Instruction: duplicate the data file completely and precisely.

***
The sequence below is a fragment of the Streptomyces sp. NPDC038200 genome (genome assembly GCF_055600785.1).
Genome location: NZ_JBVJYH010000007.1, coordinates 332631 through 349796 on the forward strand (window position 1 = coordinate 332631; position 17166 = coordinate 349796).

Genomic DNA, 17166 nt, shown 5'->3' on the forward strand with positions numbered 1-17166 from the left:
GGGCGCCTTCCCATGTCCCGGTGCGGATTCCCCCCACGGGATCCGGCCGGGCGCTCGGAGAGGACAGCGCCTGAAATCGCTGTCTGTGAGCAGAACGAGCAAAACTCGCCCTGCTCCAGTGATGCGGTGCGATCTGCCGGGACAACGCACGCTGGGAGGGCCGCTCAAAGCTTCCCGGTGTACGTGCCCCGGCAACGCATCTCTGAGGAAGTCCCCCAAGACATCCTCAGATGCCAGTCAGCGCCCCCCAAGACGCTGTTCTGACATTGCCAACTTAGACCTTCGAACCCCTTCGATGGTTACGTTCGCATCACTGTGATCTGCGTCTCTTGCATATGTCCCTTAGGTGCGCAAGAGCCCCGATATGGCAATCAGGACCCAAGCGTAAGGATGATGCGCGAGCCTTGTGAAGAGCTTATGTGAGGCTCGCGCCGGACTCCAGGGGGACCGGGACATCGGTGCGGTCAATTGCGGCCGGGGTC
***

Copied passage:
The sequence below is a fragment of the Streptomyces sp. NPDC038200 genome (genome assembly GCF_055600785.1).
Genome location: NZ_JBVJYH010000007.1, coordinates 332631 through 349796 on the forward strand (window position 1 = coordinate 332631; position 17166 = coordinate 349796).

Genomic DNA, 17166 nt, shown 5'->3' on the forward strand with positions numbered 1-17166 from the left:
GGGCGCCTTCCCATGTCCCGGTGCGGATTCCCCCCACGGGATCCGGCCGGGCGCTCGGAGAGGACAGCGCCTGAAATCGCTGTCTGTGAGCAGAACGAGCAAAACTCGCCCTGCTCCAGTGATGCGGTGCGATCTGCCGGGACAACGCACGCTGGGAGGGCCGCTCAAAGCTTCCCGGTGTACGTGCCCCGGCAACGCATCTCTGAGGAAGTCCCCCAAGACATCCTCAGATGCCAGTCAGCGCCCCCCAAGACGCTGTTCTGACATTGCCAACTTAGACCTTCGAACCCCTTCGATGGTTACGTTCGCATCACTGTGATCTGCGTCTCTTGCATATGTCCCTTAGGTGCGCAAGAGCCCCGATATGGCAATCAGGACCCAAGCGTAAGGATGATGCGCGAGCCTTGTGAAGAGCTTATGTGAGGCTCGCGCCGGACTCCAGGGGGACCGGGACATCGGTGCGGTCAATTGCGGCCGGGGTC